Why Is It Important To Hire An Attorney To Defend A Theft Charge?
It’s very important because you may get away with just paying a fine. If you plead guilty, you’re throwing yourself at the mercy of the judge, who can do whatever he wants; he may not like the way you’re dressed, or your attitude; he may think you’re making fun of him; whatever it is, he can hammer you. You don’t want to get jail time or 200 hours of public service for some little thing, and if you have an attorney you can work out a plea, which the judge has to accept or reject or start all over again.
You never want to play the two in the bush game; you want to know what’s going to happen with your case; you need to know the ramifications and how it’s going to affect you, which is why you want an attorney to help you get that resolved and to get you the best deal possible. They may offer you the same thing without an attorney, such as a conviction and a minimal fine or no fine and you think it’s not so bad until you realize the conviction is on your record for the rest of your life and will screw you on every job and school application for life, and mess you up. You don’t need so much negative in your life; it’s hard enough to get a job or get into a good school these days.
Is There a Common Backstory when it Comes to Theft Charges?
Usually I don’t hear excuses. I’ve had people tell me they just do this for living; they just decided to take it; they only do it once in a while; they’re drunk and they wanted more booze; but I’ve never heard anybody really make any excuse that made any sense where they didn’t really know what they were doing, they’re just mad that they got caught.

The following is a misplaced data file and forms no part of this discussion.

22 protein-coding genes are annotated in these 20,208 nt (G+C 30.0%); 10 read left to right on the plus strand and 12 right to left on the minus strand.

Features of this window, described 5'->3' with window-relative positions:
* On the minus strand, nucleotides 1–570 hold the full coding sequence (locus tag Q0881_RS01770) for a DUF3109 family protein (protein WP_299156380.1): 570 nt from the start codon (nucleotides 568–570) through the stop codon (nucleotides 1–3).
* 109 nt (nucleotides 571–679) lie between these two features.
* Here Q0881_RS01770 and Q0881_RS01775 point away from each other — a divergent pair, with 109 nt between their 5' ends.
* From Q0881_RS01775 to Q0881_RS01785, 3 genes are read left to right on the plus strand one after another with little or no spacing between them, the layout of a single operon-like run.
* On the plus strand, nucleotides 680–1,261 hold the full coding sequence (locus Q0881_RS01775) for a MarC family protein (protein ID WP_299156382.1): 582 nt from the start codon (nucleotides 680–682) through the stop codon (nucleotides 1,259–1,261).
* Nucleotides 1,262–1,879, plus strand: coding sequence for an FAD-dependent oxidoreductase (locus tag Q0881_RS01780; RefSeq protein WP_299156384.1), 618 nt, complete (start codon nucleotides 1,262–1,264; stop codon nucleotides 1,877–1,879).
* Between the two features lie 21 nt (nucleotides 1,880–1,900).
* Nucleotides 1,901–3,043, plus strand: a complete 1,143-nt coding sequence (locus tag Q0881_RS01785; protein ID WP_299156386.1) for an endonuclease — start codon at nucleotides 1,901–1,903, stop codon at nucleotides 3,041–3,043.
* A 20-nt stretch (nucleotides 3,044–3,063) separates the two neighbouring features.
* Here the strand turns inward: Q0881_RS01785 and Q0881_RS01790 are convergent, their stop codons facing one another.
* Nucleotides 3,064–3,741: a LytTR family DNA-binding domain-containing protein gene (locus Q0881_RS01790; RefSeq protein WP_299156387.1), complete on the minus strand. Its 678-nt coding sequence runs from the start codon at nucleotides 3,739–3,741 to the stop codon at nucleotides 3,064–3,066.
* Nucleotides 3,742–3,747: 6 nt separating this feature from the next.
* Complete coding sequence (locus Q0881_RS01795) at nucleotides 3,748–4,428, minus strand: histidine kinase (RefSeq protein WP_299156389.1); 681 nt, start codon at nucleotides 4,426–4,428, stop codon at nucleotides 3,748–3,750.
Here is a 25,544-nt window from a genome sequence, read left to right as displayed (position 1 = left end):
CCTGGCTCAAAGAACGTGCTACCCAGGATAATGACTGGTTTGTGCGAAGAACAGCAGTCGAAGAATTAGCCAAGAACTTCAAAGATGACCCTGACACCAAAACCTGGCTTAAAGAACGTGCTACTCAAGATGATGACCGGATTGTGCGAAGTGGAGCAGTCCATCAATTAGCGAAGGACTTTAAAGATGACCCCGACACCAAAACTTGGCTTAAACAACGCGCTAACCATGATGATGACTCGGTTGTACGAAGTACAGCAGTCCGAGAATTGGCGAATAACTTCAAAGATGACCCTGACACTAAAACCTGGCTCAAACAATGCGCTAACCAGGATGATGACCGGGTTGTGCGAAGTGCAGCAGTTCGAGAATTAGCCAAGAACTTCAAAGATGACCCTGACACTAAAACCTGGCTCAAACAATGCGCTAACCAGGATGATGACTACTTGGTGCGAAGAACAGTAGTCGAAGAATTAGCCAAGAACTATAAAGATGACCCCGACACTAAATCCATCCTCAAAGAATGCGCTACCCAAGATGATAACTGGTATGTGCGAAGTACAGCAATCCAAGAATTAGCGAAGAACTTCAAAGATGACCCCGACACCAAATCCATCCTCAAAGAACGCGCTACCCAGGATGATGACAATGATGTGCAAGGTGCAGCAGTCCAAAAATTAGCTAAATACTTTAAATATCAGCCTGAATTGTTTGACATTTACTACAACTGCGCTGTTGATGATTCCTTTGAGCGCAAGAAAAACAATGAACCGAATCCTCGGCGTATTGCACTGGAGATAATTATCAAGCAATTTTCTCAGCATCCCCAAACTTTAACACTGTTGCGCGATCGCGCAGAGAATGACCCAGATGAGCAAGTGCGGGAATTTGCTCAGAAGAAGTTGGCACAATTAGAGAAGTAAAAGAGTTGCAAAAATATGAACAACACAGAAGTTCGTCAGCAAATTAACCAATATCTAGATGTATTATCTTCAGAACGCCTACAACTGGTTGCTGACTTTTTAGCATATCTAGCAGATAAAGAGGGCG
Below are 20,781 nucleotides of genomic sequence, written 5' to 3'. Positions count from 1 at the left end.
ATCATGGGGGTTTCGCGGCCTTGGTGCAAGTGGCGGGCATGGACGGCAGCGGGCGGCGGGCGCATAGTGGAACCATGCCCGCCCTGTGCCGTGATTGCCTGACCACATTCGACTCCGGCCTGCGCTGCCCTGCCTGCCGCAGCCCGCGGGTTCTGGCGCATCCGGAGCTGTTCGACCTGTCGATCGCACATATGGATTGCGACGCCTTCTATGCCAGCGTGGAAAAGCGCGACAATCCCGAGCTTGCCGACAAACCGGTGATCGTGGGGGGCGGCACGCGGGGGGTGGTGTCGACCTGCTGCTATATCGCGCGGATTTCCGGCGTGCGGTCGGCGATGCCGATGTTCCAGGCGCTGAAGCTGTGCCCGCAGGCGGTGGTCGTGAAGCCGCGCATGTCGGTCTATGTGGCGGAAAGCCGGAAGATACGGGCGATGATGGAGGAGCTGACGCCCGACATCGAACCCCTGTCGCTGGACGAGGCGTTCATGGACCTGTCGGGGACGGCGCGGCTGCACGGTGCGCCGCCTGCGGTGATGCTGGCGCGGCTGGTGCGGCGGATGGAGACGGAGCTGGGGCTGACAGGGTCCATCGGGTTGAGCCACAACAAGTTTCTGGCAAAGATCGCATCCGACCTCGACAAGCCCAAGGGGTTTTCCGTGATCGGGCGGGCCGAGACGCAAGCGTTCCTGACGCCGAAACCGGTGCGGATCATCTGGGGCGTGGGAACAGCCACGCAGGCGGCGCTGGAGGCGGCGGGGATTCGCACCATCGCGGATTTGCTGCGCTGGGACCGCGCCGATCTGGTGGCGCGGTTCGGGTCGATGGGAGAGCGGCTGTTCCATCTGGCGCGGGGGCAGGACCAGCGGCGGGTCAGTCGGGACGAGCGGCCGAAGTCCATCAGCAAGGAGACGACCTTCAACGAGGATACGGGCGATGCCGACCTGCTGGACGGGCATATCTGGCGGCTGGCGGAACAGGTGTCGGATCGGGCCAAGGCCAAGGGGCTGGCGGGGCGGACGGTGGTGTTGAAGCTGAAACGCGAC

How Can Someone Prepare for an Initial Hearing in a Theft Case?
Your first hearing is usually a bond hearing, which is when they determine if they’re going to let you out or keep you in jail during the pendency of your case, unless you post a bond, and if you don’t, you can sit in jail the whole time. Usually, on the first court date, they’ll just set bond and a court date for the state to file more formal charges, which is called an arraignment, when you’ll enter a plea of not guilty at that point, you may get the police reports or maybe soon after.
The next court date will be a pretrial hearing, which is when go over everything they have for evidence, which is called “Discovery.” You have an opportunity for your attorney to try and work out your case and see if it’s something you can live with.
To sum up, you’ll have an initial hearing for bond, an arraignment and a pretrial conference and that might be the end of it. I have one case right now in which the guy owes about $600,000 in restitution; they’re willing to give him a break but they want the restitution upfront. That case has been going on for more than a year because we still need more time to get more money together.
That’s their prerogative; if they’re giving us a break, they can dictate the terms. So, it depends on what kind of case you have, whether it’s a misdemeanor or felony, what to expect, but you’ll always have a bond hearing, an arraignment, and a pretrial and if that can’t get resolved the way you want, you’ll have a trial after that. Like I said, it can last anywhere from 60 days to a year.
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